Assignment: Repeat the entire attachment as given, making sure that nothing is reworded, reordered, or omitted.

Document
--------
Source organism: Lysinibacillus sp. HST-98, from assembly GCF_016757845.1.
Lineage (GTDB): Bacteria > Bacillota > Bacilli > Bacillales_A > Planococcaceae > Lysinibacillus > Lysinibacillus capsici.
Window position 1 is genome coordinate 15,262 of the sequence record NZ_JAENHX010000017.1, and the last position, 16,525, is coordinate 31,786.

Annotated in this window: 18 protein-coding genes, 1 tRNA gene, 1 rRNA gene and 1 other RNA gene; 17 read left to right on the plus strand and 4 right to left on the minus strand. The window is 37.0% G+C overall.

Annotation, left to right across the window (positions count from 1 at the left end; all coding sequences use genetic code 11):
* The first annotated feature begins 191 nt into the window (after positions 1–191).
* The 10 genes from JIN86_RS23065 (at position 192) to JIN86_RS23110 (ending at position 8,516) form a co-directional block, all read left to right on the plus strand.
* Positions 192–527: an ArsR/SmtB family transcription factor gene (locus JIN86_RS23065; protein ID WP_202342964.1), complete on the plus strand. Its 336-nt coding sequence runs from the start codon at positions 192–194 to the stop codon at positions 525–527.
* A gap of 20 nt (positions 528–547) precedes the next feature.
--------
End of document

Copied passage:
Source organism: Lysinibacillus sp. HST-98, from assembly GCF_016757845.1.
Lineage (GTDB): Bacteria > Bacillota > Bacilli > Bacillales_A > Planococcaceae > Lysinibacillus > Lysinibacillus capsici.
Window position 1 is genome coordinate 15,262 of the sequence record NZ_JAENHX010000017.1, and the last position, 16,525, is coordinate 31,786.

Annotated in this window: 18 protein-coding genes, 1 tRNA gene, 1 rRNA gene and 1 other RNA gene; 17 read left to right on the plus strand and 4 right to left on the minus strand. The window is 37.0% G+C overall.

Annotation, left to right across the window (positions count from 1 at the left end; all coding sequences use genetic code 11):
* The first annotated feature begins 191 nt into the window (after positions 1–191).
* The 10 genes from JIN86_RS23065 (at position 192) to JIN86_RS23110 (ending at position 8,516) form a co-directional block, all read left to right on the plus strand.
* Positions 192–527: an ArsR/SmtB family transcription factor gene (locus JIN86_RS23065; protein ID WP_202342964.1), complete on the plus strand. Its 336-nt coding sequence runs from the start codon at positions 192–194 to the stop codon at positions 525–527.
* A gap of 20 nt (positions 528–547) precedes the next feature.